Dalbert B. Vilarino
Playfully vivid illustrations from the Ontario College of Art and Design graduate whose journey took him from science to art.
After leaving high school, Dalbert B. Vilarino applied for both visual arts and science programmes finally opting for the latter, due to the greater number of stable and well funded job opportunities. Three years in though, he decided to make a u-turn, embarking on the illustration course at Ontario College of Art and Design.
Enrolling on the course having already completed three years of study, Dalbert found the process of learning sometimes grating, but focussing his energy on visual arts has proven majorly rewarding. “I made relationships that were and are deeply meaningful to me and my practice” he reveals.
Dalbert limits his intake of writing and visual stimulus when creating his vivid, psychedelic illustrations. “I try to avoid looking at other illustrators’ work as inspiration for my own. I did that too much before, and now I feel like I need to work to undo the damage of being excessively influenced”.
By making a conscious effort to be observant and receptive to his surroundings and other people, Dalbert’s process begins with creating mood boards. Working then within a limited framework, his focussed and introspective way of working allows him to push himself within his own process. Exploring form and colour in his intricate drawings, Dalbert usually starts simply with a pen and allows for the work to inform the processes and mediums that he engages with, embracing the uncertainty. “I like challenging myself to do things a little bit differently than I might have done them before” he explains, “interrogating myself about the patterns I’m settling into and questioning how comfortable I am with that comfort”.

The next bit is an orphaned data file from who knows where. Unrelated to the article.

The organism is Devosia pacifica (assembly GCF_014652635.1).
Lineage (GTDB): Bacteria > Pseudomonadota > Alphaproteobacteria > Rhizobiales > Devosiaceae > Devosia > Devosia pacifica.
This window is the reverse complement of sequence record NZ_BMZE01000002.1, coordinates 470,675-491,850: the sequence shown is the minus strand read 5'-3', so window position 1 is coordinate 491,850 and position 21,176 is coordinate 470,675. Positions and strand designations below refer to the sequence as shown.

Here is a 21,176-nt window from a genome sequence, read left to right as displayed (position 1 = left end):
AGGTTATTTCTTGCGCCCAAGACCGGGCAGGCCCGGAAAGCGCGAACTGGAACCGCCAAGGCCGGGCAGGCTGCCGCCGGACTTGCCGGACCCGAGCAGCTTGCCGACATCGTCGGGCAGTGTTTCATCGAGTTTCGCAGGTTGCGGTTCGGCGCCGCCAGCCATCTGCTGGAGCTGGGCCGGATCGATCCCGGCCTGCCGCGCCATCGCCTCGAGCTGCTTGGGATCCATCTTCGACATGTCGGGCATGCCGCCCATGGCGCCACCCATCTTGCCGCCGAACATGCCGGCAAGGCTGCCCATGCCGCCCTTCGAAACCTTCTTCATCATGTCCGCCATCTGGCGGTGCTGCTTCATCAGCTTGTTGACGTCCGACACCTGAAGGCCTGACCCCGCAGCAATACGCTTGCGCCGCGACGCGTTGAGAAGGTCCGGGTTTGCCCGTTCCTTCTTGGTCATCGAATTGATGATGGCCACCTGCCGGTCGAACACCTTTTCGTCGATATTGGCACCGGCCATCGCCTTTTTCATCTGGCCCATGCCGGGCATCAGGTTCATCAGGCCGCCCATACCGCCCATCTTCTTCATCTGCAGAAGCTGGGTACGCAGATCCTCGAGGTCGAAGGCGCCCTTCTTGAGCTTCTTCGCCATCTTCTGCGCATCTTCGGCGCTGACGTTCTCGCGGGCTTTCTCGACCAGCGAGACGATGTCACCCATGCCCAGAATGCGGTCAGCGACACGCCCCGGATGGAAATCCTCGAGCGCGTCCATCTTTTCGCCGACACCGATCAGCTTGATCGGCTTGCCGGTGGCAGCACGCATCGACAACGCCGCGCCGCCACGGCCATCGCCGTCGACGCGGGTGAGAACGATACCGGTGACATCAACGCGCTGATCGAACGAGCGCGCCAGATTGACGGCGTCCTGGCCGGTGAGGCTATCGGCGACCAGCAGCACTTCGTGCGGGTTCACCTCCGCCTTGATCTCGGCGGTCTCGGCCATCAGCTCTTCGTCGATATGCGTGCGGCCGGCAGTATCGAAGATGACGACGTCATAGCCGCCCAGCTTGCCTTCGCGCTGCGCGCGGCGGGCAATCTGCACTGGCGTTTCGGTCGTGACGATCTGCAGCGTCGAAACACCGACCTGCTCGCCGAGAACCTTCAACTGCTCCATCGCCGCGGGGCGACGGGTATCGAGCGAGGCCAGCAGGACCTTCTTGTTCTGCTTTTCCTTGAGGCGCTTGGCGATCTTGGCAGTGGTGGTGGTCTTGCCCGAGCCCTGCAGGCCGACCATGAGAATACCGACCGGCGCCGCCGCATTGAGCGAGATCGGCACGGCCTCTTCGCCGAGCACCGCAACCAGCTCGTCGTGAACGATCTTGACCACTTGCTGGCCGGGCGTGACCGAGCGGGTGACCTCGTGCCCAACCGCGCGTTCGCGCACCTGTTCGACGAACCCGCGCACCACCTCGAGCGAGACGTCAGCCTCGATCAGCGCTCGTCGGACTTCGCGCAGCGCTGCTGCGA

Recently Dalbert has been focussing on circles to create the characters within his work. Although playful his characters often denote neurosis and represent themes of thought and reflectiveness, portrayed through the distortion and fragmentation of objects, spaces and the human body. “I think a lot about how my characters relate to their genders, bodies, emotions, appearances, and surroundings. I’ve been thinking about what it can mean to create a character, and what it might mean to be sympathetic to them”.
Having graduated this summer, Dalbert is open and ready to embrace the “strange and unpredictable career turns” that come with being a freelance illustrator whilst continuing to experiment with his process and practice, we are very excited to see the outcomes.